They were lean years: dumpster diving, cat food, “porcupines assassinated à la Trotsky with an ice axe.” Home was an Army-surplus sleeping bag. (He claims not to have owned a tent until he was almost forty.) At one point, he and a climbing companion spent eighteen days in jail in Arizona; the charge was wandering around “with no visible means of support” and “without any lawful business.”
Drafted in 1962, he was sent to South Korea for more than a year. He was not what you might call Army material, but he cadged enough free time to bag a slew of first ascents with a cohort of Koreans, in the mountains around Seoul. An honorable discharge returned him to Yosemite, where, with the big-wall pioneers, Royal Robbins, Tom Frost, and Chuck Pratt, he completed a celebrated first ascent of the North American Wall on El Capitan, after nine nights on the face. Here now was fame, of a kind. He and his peers, colonizing the infamous Camp Four, called themselves the Valley Cong.
In 1966, he moved his blacksmith shop to Ventura, to a tin shed behind an abandoned slaughterhouse. He and his partners, Tom Frost, who was an engineer, and Frost’s wife, Dorene, called the business Chouinard Equipment, and, in due course, their hardware became the industry standard. (Their 1969 bamboo ice axe is now in the Museum of Modern Art.) Concerned about the degradation of rock, they stopped making pitons and instead came out with aluminum chocks that you could wedge into and remove from cracks without leaving any gear or scars behind. Their first catalogue, in 1972, opened with a clean-climbing manifesto, a rockhead’s version of leave-no-trace. A gambit for better gear had begun to extend into an argument for a better world.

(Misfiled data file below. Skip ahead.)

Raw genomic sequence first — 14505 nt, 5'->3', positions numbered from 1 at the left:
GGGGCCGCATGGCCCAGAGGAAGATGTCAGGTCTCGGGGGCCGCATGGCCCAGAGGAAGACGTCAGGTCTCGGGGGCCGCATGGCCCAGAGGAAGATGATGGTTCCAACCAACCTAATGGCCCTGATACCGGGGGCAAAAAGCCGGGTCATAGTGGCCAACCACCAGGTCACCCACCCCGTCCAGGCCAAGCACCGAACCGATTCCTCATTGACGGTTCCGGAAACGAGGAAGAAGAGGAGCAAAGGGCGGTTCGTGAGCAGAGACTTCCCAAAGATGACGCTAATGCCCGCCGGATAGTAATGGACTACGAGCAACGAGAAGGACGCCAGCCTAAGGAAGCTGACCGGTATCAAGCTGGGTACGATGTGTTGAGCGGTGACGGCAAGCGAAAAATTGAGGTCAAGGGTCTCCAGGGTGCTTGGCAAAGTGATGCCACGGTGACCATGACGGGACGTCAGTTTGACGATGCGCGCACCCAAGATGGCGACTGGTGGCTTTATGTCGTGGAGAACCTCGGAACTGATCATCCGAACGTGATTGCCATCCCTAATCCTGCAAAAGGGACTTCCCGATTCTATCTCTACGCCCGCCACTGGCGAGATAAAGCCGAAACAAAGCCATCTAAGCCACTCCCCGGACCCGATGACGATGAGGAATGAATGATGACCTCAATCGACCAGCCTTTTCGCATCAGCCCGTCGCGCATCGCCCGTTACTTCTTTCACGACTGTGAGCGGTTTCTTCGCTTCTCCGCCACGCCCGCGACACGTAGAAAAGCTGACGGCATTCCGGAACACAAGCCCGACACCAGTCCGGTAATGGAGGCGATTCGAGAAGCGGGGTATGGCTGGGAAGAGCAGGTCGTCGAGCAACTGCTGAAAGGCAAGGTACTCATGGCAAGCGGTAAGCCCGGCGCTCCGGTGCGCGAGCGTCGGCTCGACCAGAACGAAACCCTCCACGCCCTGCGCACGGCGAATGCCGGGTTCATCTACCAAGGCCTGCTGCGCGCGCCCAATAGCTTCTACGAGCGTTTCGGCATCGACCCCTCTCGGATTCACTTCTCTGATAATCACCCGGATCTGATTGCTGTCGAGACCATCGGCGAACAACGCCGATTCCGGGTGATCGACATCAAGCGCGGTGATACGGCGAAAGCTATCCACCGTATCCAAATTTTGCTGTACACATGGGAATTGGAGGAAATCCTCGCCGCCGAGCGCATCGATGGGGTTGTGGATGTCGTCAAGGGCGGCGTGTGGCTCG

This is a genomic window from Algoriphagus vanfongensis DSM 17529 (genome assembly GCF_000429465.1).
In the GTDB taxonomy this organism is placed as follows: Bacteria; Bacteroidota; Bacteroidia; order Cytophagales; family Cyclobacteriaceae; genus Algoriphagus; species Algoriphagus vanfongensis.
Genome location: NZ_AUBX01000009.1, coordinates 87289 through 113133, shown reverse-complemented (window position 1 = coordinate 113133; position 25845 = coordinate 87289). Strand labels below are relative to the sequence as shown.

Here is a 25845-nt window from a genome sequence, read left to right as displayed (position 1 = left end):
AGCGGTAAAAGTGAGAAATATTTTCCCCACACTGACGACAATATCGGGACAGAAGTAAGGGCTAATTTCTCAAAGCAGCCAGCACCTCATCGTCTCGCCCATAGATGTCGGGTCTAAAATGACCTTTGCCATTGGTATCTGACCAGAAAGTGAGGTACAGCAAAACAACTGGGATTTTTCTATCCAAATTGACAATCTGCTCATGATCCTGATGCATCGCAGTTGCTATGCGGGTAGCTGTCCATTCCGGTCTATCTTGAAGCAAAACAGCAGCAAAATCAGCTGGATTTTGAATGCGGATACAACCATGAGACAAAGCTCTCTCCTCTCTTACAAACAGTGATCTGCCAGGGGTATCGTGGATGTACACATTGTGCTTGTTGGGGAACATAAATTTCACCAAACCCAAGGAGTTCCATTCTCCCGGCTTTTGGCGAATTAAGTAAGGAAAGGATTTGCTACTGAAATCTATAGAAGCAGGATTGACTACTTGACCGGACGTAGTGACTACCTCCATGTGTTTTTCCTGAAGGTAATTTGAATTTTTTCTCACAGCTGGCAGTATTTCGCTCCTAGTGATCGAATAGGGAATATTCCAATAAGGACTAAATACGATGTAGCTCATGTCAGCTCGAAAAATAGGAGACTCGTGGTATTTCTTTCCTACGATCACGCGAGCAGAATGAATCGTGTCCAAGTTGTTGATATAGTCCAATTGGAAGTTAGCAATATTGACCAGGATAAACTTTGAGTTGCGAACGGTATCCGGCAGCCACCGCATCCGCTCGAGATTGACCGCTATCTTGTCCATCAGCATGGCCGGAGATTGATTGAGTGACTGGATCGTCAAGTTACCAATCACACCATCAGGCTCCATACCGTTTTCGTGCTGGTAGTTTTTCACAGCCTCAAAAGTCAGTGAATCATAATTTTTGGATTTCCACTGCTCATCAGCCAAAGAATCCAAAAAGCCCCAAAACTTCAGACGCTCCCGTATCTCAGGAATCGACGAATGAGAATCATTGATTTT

By then, Chouinard had taken up with Malinda Pennoyer, an art and home-economics student, and Yosemite lodge maid. “We were hanging out in Camp Four one day when a car full of tough girls drove up and the driver threw out a beer can,” he recalled in his book. “Malinda ran over and told them to pick it up. They gave her the finger, so with her bare hands Malinda ripped off their license plate and turned them in to the rangers. I was smitten.”
In the early seventies, they started selling apparel. During a climbing trip in England, Chouinard came across a mill that made vintage corduroy, which he fashioned into heavy-duty shorts and knickers. Later, in Scotland, he found a rugby shirt that was also suitable for climbing. These caught on with climbers, and soon the Chouinards and their band of friends and metalworkers had turned the old slaughterhouse into a retail store that sold bivy sacks, wool gloves, and other workaday gear. They began sewing garments upstairs and adding new products: sweaters, rain gear, so-called standup shorts of stiff canvas.
As sales of such soft goods began to outpace those of the hard, it was determined that the concern needed a name of its own. Chouinard suggested Patagonia.